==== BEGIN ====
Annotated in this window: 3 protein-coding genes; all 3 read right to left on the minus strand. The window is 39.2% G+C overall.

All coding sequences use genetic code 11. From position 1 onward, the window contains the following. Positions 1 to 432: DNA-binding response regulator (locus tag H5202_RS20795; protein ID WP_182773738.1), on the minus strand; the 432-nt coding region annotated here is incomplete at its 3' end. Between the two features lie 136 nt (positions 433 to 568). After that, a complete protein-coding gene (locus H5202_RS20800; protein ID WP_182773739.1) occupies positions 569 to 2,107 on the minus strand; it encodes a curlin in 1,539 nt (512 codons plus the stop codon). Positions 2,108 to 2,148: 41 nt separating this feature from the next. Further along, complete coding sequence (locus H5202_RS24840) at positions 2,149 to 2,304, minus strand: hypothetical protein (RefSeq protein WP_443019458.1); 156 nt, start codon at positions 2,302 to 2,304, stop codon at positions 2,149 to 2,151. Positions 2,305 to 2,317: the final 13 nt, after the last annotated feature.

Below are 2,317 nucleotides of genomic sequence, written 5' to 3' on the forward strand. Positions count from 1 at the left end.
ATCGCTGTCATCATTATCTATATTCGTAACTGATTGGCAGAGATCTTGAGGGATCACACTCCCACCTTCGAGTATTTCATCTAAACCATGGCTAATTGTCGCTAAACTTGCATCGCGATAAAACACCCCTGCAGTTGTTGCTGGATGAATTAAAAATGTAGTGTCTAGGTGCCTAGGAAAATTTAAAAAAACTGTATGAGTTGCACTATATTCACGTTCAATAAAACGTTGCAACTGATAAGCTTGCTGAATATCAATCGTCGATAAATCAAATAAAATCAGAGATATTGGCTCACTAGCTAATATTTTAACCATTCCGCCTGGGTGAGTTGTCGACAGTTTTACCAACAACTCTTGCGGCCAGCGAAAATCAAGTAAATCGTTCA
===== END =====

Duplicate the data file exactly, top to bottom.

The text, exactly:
Annotated in this window: 3 protein-coding genes; all 3 read right to left on the minus strand. The window is 39.2% G+C overall.

All coding sequences use genetic code 11. From position 1 onward, the window contains the following. Positions 1 to 432: DNA-binding response regulator (locus tag H5202_RS20795; protein ID WP_182773738.1), on the minus strand; the 432-nt coding region annotated here is incomplete at its 3' end. Between the two features lie 136 nt (positions 433 to 568). After that, a complete protein-coding gene (locus H5202_RS20800; protein ID WP_182773739.1) occupies positions 569 to 2,107 on the minus strand; it encodes a curlin in 1,539 nt (512 codons plus the stop codon). Positions 2,108 to 2,148: 41 nt separating this feature from the next. Further along, complete coding sequence (locus H5202_RS24840) at positions 2,149 to 2,304, minus strand: hypothetical protein (RefSeq protein WP_443019458.1); 156 nt, start codon at positions 2,302 to 2,304, stop codon at positions 2,149 to 2,151. Positions 2,305 to 2,317: the final 13 nt, after the last annotated feature.

Below are 2,317 nucleotides of genomic sequence, written 5' to 3' on the forward strand. Positions count from 1 at the left end.
ATCGCTGTCATCATTATCTATATTCGTAACTGATTGGCAGAGATCTTGAGGGATCACACTCCCACCTTCGAGTATTTCATCTAAACCATGGCTAATTGTCGCTAAACTTGCATCGCGATAAAACACCCCTGCAGTTGTTGCTGGATGAATTAAAAATGTAGTGTCTAGGTGCCTAGGAAAATTTAAAAAAACTGTATGAGTTGCACTATATTCACGTTCAATAAAACGTTGCAACTGATAAGCTTGCTGAATATCAATCGTCGATAAATCAAATAAAATCAGAGATATTGGCTCACTAGCTAATATTTTAACCATTCCGCCTGGGTGAGTTGTCGACAGTTTTACCAACAACTCTTGCGGCCAGCGAAAATCAAGTAAATCGTTCA